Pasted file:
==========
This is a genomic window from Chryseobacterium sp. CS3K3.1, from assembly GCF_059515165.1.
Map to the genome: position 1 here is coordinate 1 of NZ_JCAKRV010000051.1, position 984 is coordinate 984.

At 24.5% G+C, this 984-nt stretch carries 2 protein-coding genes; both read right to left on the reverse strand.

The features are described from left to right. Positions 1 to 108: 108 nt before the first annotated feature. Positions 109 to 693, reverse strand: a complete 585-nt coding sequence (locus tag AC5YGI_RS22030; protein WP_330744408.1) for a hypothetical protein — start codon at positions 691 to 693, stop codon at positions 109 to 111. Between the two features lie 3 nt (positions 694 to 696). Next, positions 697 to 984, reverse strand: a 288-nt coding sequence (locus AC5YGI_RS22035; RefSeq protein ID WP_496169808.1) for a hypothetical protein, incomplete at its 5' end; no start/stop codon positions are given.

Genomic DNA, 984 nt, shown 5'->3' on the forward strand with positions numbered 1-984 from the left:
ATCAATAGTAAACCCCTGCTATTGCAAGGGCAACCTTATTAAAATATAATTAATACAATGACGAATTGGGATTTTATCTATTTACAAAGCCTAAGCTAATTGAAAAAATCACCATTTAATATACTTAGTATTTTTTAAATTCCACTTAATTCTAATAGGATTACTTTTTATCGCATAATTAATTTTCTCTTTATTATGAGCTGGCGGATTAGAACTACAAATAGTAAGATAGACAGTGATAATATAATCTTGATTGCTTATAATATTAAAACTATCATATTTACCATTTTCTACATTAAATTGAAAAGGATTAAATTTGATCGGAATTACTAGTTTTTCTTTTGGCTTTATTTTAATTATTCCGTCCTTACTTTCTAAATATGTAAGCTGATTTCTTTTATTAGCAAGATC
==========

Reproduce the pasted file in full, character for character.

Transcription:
This is a genomic window from Chryseobacterium sp. CS3K3.1, from assembly GCF_059515165.1.
Map to the genome: position 1 here is coordinate 1 of NZ_JCAKRV010000051.1, position 984 is coordinate 984.

At 24.5% G+C, this 984-nt stretch carries 2 protein-coding genes; both read right to left on the reverse strand.

The features are described from left to right. Positions 1 to 108: 108 nt before the first annotated feature. Positions 109 to 693, reverse strand: a complete 585-nt coding sequence (locus tag AC5YGI_RS22030; protein WP_330744408.1) for a hypothetical protein — start codon at positions 691 to 693, stop codon at positions 109 to 111. Between the two features lie 3 nt (positions 694 to 696). Next, positions 697 to 984, reverse strand: a 288-nt coding sequence (locus AC5YGI_RS22035; RefSeq protein ID WP_496169808.1) for a hypothetical protein, incomplete at its 5' end; no start/stop codon positions are given.

Genomic DNA, 984 nt, shown 5'->3' on the forward strand with positions numbered 1-984 from the left:
ATCAATAGTAAACCCCTGCTATTGCAAGGGCAACCTTATTAAAATATAATTAATACAATGACGAATTGGGATTTTATCTATTTACAAAGCCTAAGCTAATTGAAAAAATCACCATTTAATATACTTAGTATTTTTTAAATTCCACTTAATTCTAATAGGATTACTTTTTATCGCATAATTAATTTTCTCTTTATTATGAGCTGGCGGATTAGAACTACAAATAGTAAGATAGACAGTGATAATATAATCTTGATTGCTTATAATATTAAAACTATCATATTTACCATTTTCTACATTAAATTGAAAAGGATTAAATTTGATCGGAATTACTAGTTTTTCTTTTGGCTTTATTTTAATTATTCCGTCCTTACTTTCTAAATATGTAAGCTGATTTCTTTTATTAGCAAGATC